In the following column, attorney Richard Cowart examines how some specialties may form their own accountable care organizations. To read the latest on ACOs, download the March issue here

In today’s world, the basic organizational paradigm for health care is medical specialization. Many specialists, such as internal medicine, have significant bandwidth. Other specialists like ophthalmologists focus on specific areas of the human anatomy. Most discussion of Accountable Care Organizations (ACOs) centers around “shared savings” by focusing on care for community-wide populations, groups that, by their very nature, are multi-specialty in need. However, there is increasing interest in whether there is a place for single-specialty ACOs.

In the 1990s when integrated delivery systems were in their formative state, capitation was a frequent form of payment. Specialty groups were not in a position to accept full risk, and the concept of “sub-capitation” or “carve-outs” emerged. For example, a retina surgeon in Georgia agreed to accept a carve-out for Medicare ophthalmology on a per member, per month rate. The Georgia practice became responsible for all the primary, secondary and tertiary ophthalmic care, and added or contracted with optometrists, ophthalmologists and other eye care professionals to care for the population. However, the retina practice was at full risk for the favorable or unfavorable consequences.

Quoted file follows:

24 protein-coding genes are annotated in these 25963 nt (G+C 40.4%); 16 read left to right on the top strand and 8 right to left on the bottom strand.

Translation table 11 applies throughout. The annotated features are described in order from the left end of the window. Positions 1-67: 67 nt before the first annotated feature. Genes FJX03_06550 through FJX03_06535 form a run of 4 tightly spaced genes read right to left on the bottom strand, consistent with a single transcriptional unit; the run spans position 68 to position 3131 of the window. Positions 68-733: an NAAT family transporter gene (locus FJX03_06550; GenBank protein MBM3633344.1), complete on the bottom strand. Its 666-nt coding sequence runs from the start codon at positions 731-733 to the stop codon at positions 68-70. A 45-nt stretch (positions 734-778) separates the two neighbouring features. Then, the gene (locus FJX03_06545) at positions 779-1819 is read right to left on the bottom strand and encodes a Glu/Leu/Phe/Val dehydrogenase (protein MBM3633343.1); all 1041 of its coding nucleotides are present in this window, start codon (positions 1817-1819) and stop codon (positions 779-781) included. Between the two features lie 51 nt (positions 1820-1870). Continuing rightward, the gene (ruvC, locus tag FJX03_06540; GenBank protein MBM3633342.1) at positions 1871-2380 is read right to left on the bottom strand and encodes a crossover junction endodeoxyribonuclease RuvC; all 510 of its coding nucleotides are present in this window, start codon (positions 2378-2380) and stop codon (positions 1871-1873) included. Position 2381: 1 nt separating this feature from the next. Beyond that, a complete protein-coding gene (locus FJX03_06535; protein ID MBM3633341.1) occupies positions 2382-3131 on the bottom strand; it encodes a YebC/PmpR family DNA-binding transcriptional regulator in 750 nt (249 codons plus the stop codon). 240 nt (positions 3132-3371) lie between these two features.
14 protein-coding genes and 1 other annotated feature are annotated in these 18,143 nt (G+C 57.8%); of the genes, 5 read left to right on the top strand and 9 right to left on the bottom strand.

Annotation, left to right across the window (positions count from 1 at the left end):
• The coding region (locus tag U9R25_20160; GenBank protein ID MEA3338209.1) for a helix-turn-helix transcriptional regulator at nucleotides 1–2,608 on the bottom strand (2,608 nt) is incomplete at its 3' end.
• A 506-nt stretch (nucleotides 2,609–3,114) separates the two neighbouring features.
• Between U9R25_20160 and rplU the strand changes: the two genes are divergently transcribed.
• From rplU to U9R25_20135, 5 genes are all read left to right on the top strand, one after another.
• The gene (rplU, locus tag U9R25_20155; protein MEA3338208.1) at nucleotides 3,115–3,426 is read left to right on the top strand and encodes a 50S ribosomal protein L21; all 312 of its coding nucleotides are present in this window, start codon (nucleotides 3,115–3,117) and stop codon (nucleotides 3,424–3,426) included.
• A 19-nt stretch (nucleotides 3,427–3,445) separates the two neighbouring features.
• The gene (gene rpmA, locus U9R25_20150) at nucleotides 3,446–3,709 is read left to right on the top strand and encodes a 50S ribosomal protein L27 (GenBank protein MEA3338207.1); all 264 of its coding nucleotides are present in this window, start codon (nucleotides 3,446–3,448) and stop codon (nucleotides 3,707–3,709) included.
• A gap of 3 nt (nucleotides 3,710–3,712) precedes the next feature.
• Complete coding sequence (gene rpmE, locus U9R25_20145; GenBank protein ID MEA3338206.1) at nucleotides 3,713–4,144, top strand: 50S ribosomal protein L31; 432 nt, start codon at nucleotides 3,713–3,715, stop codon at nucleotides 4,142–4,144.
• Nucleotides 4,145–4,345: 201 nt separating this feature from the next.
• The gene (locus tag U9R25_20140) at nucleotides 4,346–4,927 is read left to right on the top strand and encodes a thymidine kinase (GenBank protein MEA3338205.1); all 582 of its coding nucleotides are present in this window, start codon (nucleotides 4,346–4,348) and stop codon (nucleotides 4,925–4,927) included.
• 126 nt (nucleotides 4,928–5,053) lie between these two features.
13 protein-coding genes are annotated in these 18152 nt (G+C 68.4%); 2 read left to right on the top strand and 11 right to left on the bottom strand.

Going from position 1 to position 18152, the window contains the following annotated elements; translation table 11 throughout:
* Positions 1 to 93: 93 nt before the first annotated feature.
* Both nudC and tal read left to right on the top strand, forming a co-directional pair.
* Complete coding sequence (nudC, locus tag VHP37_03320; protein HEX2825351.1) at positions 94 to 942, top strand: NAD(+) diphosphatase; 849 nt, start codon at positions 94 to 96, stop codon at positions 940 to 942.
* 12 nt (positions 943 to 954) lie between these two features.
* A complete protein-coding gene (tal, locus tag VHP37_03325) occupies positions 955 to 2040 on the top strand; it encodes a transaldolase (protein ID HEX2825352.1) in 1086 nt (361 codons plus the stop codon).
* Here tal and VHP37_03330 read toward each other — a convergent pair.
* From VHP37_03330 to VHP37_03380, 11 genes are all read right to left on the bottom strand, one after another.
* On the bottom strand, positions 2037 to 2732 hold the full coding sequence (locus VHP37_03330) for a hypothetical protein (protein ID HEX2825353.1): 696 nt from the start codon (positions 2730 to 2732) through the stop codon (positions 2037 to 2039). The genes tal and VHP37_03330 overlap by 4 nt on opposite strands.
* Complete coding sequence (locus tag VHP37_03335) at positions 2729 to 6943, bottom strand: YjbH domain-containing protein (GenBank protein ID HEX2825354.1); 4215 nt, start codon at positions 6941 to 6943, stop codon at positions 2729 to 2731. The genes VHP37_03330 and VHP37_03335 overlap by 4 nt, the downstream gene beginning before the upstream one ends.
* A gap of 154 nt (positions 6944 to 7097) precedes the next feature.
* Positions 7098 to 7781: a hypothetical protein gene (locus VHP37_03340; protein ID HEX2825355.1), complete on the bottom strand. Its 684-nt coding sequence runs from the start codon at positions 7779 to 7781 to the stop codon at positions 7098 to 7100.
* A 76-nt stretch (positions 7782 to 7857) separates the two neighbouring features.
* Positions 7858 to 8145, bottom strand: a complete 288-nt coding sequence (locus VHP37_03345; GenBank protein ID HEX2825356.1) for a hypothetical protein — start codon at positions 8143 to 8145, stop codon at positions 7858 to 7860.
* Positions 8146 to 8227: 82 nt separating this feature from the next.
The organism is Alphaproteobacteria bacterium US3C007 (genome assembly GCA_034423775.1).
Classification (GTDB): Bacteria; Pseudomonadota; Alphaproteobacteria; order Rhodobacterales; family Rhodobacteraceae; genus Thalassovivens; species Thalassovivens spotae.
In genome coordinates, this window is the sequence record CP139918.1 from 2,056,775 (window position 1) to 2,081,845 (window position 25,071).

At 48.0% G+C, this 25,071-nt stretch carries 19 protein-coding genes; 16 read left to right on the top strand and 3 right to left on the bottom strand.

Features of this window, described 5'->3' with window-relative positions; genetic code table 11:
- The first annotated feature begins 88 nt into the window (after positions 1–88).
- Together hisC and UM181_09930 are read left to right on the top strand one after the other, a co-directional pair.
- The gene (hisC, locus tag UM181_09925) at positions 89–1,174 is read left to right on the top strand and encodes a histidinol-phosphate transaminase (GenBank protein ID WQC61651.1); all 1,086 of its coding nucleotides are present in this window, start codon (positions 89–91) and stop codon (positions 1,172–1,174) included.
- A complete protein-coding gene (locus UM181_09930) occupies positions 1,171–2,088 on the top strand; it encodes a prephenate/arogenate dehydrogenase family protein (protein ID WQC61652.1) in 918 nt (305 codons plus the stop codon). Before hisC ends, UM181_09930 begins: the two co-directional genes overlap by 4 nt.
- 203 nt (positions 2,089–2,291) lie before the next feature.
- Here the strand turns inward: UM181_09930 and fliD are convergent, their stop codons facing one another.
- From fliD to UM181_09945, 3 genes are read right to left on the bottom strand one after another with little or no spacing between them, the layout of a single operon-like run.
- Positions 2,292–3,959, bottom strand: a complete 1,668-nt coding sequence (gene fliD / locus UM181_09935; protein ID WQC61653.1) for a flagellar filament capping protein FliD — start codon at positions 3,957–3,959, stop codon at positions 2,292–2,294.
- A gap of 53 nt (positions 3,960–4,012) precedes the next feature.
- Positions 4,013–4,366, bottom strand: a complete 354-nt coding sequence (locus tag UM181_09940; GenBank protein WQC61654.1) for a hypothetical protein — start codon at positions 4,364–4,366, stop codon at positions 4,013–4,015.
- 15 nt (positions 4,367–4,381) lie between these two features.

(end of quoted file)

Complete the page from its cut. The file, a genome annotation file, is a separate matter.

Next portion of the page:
Likewise, we could see ACOs develop around single specialty models or agree to a “sub-sharing” model for a community ACO.
Recently it was reported that US Oncology is analyzing whether to launch a national Medicare Oncology ACO. The ultimate launch will depend on the final federal regulations. The statute requires an ACO to have at least 5,000 patients, and presumably 5,000 cancer patients would satisfy that requirement. However, such critical mass would mean that any single-specialty ACO is likely located in a metropolitan area and must find a way to coordinate with other multi-specialty ACOs in the area. ACO shared savings will, of course, be potentially dispositive of this issue. However, with more than 850,000 patients and 500 sites in 39 states, US Oncology would be in a position to consider multiple market opportunities.

Similarly, AmSurg is the nation’s largest owner and operator of endoscopy centers. With more than 200 outpatient surgery centers in 33 states, nearly 20 percent of the nation’s endoscopies are performed at AmSurg Centers. It would be incumbent on someone in such an enviable market position to asses whether or not there is a role for single-specialty ACOs that focus on colon cancer in a state or region.

ACOs remain on the radar screen for virtually every type of healthcare organization, whether large or small, provider or payer. It will be interesting to see if there is a place to play for the single specialties that have proven to be very efficient providers of health care services.

Richard G. Cowart, Chair Health Law and Public Policy Department; Baker, Donelson, Bearman, Caldwell & Berkowitz;

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